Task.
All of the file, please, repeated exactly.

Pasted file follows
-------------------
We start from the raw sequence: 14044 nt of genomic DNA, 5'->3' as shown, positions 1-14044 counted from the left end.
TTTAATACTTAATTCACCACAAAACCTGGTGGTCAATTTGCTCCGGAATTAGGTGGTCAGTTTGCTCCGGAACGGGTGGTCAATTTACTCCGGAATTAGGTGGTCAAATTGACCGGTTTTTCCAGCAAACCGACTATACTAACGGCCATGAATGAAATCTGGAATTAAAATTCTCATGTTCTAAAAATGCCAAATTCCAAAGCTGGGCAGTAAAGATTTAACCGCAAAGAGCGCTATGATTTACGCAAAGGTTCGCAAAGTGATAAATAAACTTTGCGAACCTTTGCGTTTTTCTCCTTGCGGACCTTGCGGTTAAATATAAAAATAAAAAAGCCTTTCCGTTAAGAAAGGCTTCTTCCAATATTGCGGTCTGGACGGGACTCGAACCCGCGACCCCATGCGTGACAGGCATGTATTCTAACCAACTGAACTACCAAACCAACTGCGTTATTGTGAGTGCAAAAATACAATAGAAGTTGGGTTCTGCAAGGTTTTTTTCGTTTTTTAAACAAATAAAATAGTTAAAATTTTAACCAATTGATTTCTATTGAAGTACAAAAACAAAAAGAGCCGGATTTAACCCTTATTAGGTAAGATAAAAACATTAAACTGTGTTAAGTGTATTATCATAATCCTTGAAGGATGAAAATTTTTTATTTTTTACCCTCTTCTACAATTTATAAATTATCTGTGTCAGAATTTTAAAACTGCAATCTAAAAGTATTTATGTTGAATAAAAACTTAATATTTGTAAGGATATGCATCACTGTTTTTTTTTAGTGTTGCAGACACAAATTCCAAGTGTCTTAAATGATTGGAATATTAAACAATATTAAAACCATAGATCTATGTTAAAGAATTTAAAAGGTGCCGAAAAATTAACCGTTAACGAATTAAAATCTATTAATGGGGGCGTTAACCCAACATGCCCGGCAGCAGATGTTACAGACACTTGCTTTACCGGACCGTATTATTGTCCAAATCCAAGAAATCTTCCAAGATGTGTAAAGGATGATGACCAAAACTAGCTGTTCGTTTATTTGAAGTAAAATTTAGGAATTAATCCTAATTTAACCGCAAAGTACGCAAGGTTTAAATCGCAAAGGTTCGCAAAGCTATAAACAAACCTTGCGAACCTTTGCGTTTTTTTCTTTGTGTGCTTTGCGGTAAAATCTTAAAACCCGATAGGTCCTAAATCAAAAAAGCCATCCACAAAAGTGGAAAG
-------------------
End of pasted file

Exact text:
We start from the raw sequence: 14044 nt of genomic DNA, 5'->3' as shown, positions 1-14044 counted from the left end.
TTTAATACTTAATTCACCACAAAACCTGGTGGTCAATTTGCTCCGGAATTAGGTGGTCAGTTTGCTCCGGAACGGGTGGTCAATTTACTCCGGAATTAGGTGGTCAAATTGACCGGTTTTTCCAGCAAACCGACTATACTAACGGCCATGAATGAAATCTGGAATTAAAATTCTCATGTTCTAAAAATGCCAAATTCCAAAGCTGGGCAGTAAAGATTTAACCGCAAAGAGCGCTATGATTTACGCAAAGGTTCGCAAAGTGATAAATAAACTTTGCGAACCTTTGCGTTTTTCTCCTTGCGGACCTTGCGGTTAAATATAAAAATAAAAAAGCCTTTCCGTTAAGAAAGGCTTCTTCCAATATTGCGGTCTGGACGGGACTCGAACCCGCGACCCCATGCGTGACAGGCATGTATTCTAACCAACTGAACTACCAAACCAACTGCGTTATTGTGAGTGCAAAAATACAATAGAAGTTGGGTTCTGCAAGGTTTTTTTCGTTTTTTAAACAAATAAAATAGTTAAAATTTTAACCAATTGATTTCTATTGAAGTACAAAAACAAAAAGAGCCGGATTTAACCCTTATTAGGTAAGATAAAAACATTAAACTGTGTTAAGTGTATTATCATAATCCTTGAAGGATGAAAATTTTTTATTTTTTACCCTCTTCTACAATTTATAAATTATCTGTGTCAGAATTTTAAAACTGCAATCTAAAAGTATTTATGTTGAATAAAAACTTAATATTTGTAAGGATATGCATCACTGTTTTTTTTTAGTGTTGCAGACACAAATTCCAAGTGTCTTAAATGATTGGAATATTAAACAATATTAAAACCATAGATCTATGTTAAAGAATTTAAAAGGTGCCGAAAAATTAACCGTTAACGAATTAAAATCTATTAATGGGGGCGTTAACCCAACATGCCCGGCAGCAGATGTTACAGACACTTGCTTTACCGGACCGTATTATTGTCCAAATCCAAGAAATCTTCCAAGATGTGTAAAGGATGATGACCAAAACTAGCTGTTCGTTTATTTGAAGTAAAATTTAGGAATTAATCCTAATTTAACCGCAAAGTACGCAAGGTTTAAATCGCAAAGGTTCGCAAAGCTATAAACAAACCTTGCGAACCTTTGCGTTTTTTTCTTTGTGTGCTTTGCGGTAAAATCTTAAAACCCGATAGGTCCTAAATCAAAAAAGCCATCCACAAAAGTGGAAAG